Key trends nationally and locally in relation to alcohol consumption and alcohol-related harm

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1 Key trends nationally and locally in relation to alcohol consumption and alcohol-related harm November

2 Executive Summary... 3 National trends in alcohol consumption and alcohol-related harm... 5 ACT trends in alcohol consumption and alcohol-related harm... 5 The social costs of alcohol abuse... 7 ACT hospitals data... 8 Alcohol-related Emergency Department data... 8 Alcohol-related hospital admissions... 9 ACT sobering-up shelter data National and ACT drug treatment data Summary

3 Executive Summary This paper has been prepared by ACT Health to provide an overview of trends nationally and locally in relation to alcohol consumption and alcohol-related harm. Key findings include: Australians aged 15 and over were estimated to have consumed 10.1 litres of pure alcohol per person in , the equivalent of 2.2 standard drinks per day per person 1, (noting that this figure is an average and does not reflect the 12.1% of people aged 14 and over who report never having consumed a serve of alcohol 2 ). The average age of initiation of use of alcohol in Australia reduced from 17.1 years in 1995 to 14.8 years in In the ACT, overall drinking prevalence, defined as recent use of alcohol by people aged 14 and older, is higher than the national figure (86.5% for the ACT versus 80.5% nationally) 4. A higher proportion of males than females in the ACT drink at levels that put them at risk of long-term harm; this is similar to the national average (29.9% of ACT males versus 29% nationally, and 9.4% of ACT females versus 11.3% nationally) 5. Overall, the proportion of ACT residents aged 14 years and older drinking at such levels is 19.5% versus 20.1% nationally 6. (Risk of long-term harm as defined by the NHMRC Guidelines 7 is drinking more than 2 standard drinks a day.) The proportion of males and females who report being recent drinkers and drinking to risky levels on a single occasion was higher in the ACT compared to the national average (55.6% of ACT males versus 50% nationally, and 33.5% of ACT females versus 29.8% nationally) 8. (Risky drinking on a single occasion is defined as drinking more than 4 drinks on a single occasion). 31% of ACT secondary students (aged 12-17) who identified as current drinkers were drinking to risky levels on a single occasion the week before they were surveyed 9 versus 37% nationally % of ACT males reported driving a motor vehicle under the influence of alcohol while 13.0% of ACT females reported driving under the influence 11. These were higher than the national averages of 17.1% of males and 8.8% of females reporting driving a motor vehicle under the influence of alcohol 12. Emergency Department presentations at The Canberra Hospital and Calvary Hospital for the toxic effects of alcohol, including acute alcohol intoxication, increased by 34.7% over the period to 1 Australian Bureau of Statistics Apparent Consumption of Alcohol, Australia, Australian Institute of Health and Welfare National Drug Strategy Household Survey report. Drug 3 Australian Institute of Health and Welfare National Drug Strategy Household Survey report. Drug 4 Australian Institute of Health and Welfare National Drug Strategy Household Survey report. Drug 5 Australian Institute of Health and Welfare National Drug Strategy Household Survey report. Drug 6 Australian Institute of Health and Welfare National Drug Strategy Household Survey report. Drug 7 NHMRC Australian Guidelines to reduce health risks from drinking alcohol (2009), Commonwealth of Australia. 8 Australian Institute of Health and Welfare National Drug Strategy Household Survey report. Drug 9 additional (unpublished) data analysis, ACT Health (2013). Substance use and other health-related behaviours among ACT secondary students: results of the 2011 ACT Secondary Students Alcohol and Drug Survey, ACT Government, Canberra ACT 10 Australian secondary school students use of tobacco, alcohol, and over-the-counter and illicit substances in 2011 (December 2012), prepared for the Drug Strategy Branch, Australian Government Department of Health and Ageing, Cancer Council Victoria. 11 McDonald, D 2012, The extent and nature of alcohol, tobacco and other drug use, and related harms, in the Australian Capital Territory, 4th edition, ACT Government Health Directorate, Canberra. 12 Australian Institute of Health and Welfare National Drug Strategy Household Survey report. Drug 3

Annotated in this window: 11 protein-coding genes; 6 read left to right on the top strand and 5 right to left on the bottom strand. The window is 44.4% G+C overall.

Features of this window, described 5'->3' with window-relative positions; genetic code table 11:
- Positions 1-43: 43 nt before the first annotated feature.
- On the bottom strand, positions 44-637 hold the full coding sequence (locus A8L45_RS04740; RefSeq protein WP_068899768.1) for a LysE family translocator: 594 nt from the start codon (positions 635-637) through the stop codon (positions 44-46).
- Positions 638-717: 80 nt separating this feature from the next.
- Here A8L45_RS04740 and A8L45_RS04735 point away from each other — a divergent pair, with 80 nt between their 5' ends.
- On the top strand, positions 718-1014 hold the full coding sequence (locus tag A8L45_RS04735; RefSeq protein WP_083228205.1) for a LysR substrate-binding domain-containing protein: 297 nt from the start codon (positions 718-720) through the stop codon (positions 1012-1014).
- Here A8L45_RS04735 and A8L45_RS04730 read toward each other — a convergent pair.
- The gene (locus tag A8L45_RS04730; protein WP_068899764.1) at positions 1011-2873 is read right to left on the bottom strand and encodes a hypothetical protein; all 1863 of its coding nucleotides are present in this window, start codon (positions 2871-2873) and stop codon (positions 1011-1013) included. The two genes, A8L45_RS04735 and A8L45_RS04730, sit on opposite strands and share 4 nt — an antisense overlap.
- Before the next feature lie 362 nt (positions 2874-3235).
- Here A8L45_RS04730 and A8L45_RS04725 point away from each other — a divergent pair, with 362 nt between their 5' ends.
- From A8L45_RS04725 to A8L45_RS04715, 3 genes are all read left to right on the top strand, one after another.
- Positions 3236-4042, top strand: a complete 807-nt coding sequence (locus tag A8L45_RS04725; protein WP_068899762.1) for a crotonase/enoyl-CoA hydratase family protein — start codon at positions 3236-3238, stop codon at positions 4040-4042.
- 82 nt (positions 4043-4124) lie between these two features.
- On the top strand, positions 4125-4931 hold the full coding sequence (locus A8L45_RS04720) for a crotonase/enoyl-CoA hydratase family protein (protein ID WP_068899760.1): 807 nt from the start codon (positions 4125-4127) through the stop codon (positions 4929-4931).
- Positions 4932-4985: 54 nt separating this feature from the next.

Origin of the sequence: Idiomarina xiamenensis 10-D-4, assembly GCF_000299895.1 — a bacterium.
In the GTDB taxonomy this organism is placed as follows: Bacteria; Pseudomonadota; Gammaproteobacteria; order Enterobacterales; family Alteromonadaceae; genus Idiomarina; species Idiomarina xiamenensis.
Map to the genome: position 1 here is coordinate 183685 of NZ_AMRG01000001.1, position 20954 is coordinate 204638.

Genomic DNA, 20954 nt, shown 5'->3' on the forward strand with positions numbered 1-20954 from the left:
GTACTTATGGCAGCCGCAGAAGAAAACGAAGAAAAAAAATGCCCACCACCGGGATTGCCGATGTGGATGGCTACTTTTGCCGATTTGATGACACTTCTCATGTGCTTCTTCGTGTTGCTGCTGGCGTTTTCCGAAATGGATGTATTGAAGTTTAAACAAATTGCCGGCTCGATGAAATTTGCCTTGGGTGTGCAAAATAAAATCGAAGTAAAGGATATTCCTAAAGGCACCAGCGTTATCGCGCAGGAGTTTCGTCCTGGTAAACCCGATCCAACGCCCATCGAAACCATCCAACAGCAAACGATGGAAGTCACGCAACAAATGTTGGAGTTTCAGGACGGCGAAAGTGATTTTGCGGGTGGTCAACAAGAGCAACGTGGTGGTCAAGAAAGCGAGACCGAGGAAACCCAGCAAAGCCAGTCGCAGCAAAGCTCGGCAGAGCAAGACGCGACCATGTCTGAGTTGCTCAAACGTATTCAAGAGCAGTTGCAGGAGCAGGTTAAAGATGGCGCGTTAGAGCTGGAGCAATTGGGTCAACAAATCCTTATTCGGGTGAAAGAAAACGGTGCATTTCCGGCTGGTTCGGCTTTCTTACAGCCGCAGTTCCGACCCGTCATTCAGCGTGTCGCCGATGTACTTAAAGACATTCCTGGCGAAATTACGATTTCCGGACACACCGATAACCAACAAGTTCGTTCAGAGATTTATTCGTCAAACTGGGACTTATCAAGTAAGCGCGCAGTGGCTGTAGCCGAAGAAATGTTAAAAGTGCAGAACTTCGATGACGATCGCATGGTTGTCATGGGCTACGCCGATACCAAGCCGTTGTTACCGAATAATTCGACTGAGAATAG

4 Emergency Department presentations at The Canberra Hospital and Calvary Hospital for alcohol-attributable injuries increased by 23.7% over the same period. Saturday and Sunday mornings from 12:00am 8:59am received the majority of the Emergency Department presentations for the toxic effects of alcohol, including acute alcohol intoxication. The majority of these presentations arrived by ambulance. Stricter penalties for drink driving, and stricter enforcement and laws against serving drunk customers, were the most supported policy measures to reduce problems associated with alcohol in the ACT (84.8% and 83.8%, respectively) and nationally (85.7% and 83.2%, respectively) 13. The number of treatment episodes in Australia for people engaging in drug treatment where alcohol was the primary drug of concern increased by 45.8%, from 46,747 treatment episodes in to 68,167 in In the ACT, for people engaging in drug treatment where alcohol was the primary drug of concern treatment episodes increased by 40.3%, from 1,191 episodes in to 1,671 in In there were 1,934 treatment episodes where alcohol was the primary drug of concern Australian Institute of Health and Welfare National Drug Strategy Household Survey report. Drug 14 Australian Institute of Health and Welfare Alcohol and other drugs (AODT-NMDS) data cubes, to Australian Institute of Health and Welfare Alcohol and other drugs (AODT-NMDS) data cubes, to ACT Minimum Data Set, Alcohol and Other Drug Treatment Services,